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small dog inside what appears to be a rifle sight
figure 1  


dead dog. Even more worthless than a live dog, apparently.

Sounds like a threat to me, as in “You're a dead dog,” i.e., I'm gonna get you. But I cannot seem to find anyone who supports this notion. Definitions generally run towards the typical worthlessness associated with dogs. This phrase appears in the Bible, giving it a certain cachet.reference 1 According to biblical scholar Charles Spurgeon, “The term dead dog is the most expressive of all terms of contempt...”reference 2

Nietzsche no doubt plays off of this idea in Thus Spake Zarathustra, when our hero takes up with a tightrope walker. Having introduced the acrobat as superhuman, Zarathustra creates the opposite image when the performer falls to his death. The crowd describes him as a “dead dog.” It is a crucial moment for the narrator, who sees that however daring the human, society offers no middle ground for failure. As Adrian Delcaro puts it in his discussion of this passage, “Zarathustra promised them a superhuman and a life surpassing anything that humans had lived heretofore, but what people actually get, from their perspective is a terrifying letdown in the form of a less-than-human, a dog and a dead dog at that.”reference 3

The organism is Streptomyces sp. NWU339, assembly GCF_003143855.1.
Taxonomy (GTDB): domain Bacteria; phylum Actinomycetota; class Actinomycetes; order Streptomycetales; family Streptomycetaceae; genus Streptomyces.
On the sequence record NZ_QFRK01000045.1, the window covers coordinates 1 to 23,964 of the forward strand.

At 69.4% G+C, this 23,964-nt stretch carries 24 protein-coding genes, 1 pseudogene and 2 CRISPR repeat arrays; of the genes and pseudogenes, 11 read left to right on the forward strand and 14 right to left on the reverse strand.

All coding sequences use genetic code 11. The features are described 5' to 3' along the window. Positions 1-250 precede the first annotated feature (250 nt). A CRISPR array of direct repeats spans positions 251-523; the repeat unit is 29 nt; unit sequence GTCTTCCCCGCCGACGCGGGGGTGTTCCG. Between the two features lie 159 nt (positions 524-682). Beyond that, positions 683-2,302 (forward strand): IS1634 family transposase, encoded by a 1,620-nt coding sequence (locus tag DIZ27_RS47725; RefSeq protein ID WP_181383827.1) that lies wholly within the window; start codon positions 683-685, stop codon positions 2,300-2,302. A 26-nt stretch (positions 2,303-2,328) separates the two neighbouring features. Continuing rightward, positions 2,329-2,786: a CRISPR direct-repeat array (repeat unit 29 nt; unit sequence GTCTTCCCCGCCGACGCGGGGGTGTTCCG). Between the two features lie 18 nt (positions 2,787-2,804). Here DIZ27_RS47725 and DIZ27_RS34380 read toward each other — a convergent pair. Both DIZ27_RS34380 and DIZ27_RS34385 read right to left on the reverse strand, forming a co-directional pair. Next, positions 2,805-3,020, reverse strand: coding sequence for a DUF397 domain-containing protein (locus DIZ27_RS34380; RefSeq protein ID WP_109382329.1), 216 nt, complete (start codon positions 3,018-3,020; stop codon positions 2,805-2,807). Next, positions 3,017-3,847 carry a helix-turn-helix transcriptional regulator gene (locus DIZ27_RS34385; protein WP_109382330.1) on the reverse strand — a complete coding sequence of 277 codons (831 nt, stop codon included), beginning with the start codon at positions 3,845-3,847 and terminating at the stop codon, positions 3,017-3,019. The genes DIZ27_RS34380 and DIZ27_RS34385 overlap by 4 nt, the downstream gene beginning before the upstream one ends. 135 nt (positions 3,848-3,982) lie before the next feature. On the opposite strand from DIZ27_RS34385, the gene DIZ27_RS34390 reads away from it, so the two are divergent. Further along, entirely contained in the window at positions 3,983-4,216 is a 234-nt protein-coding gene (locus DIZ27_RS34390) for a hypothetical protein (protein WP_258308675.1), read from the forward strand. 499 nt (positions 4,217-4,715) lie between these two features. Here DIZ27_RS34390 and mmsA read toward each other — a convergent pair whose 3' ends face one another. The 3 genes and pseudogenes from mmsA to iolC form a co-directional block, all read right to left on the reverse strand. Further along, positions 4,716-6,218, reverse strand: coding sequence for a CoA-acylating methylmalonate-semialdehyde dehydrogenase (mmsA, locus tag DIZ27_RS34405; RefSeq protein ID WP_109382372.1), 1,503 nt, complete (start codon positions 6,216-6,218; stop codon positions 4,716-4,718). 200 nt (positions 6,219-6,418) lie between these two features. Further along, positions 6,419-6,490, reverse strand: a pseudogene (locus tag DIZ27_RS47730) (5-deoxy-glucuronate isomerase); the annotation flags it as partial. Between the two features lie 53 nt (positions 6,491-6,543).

Wyoming Senator Alan Simpson mixed up the dog metaphors in discussing how his constituents keep him from getting too big for his britches. “They don't want any white papers or lengthy explanations. They won't allow us to go ‘big dog.’ You go ‘big dog’ and you're a ‘dead dog.’”reference 4

Then, of course, there is the juvenile rewriting of “I'm looking over a four leaf clover” as “I'm looking over my dead dog rover.”reference 5 I recall this one from my childhood, though nothing beyond the first line.

1. Brewer, E. Cobham. 2000. Dictionary of Phrase and Fable. 1898. Accessed Sept 5 2001 from http:// 81/5138.html.

2. Spurgeon, C. H., and Alistair Begg. 2003. Morning and Evening: A New Edition of the Classic Devotional Based on the Holy Bible, English Standard Version. Rev. and updated ed. Wheaton , Ill.: Crossway Books.


3. Del Caro, Adrian. 2004. Grounding the Nietzsche Rhetoric of Earth. Berlin: Walter de Gruyter, 411-412.

4. Tolchin, Martin. 1983. Potent Bloc from Rockies in Senate. New York Times, July 2, 7.

5. Mayfield, Josh. 2001. Dead Dog Rover.Idle Child. Accessed Sep 5 2001 from http:// songs/deaddogrover.htm
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illustration of an empty bottle and glass spacer
figure 2


2. An empty liquor bottle.reference 6

My mom referred to empties of this kind as “dead soldiers,” an even more gruesome term, now that I think about it. I have asked around and indeed some bar dogs have heard empties referred to as dead dogs.

6. Haber, Tom Burns. 1965. Canine Terms Applied to Human Beings and Human Events: Part II. American Speech 40 (4): 247.

About the illustrations: Figure 1 shows a dog that has been targeted. Image by the author.

Figure 2 shows and empty bottle and glass. © 2008 Jupiterimages Corporation.

cf: die like a dog Last updated: June 21, 2008
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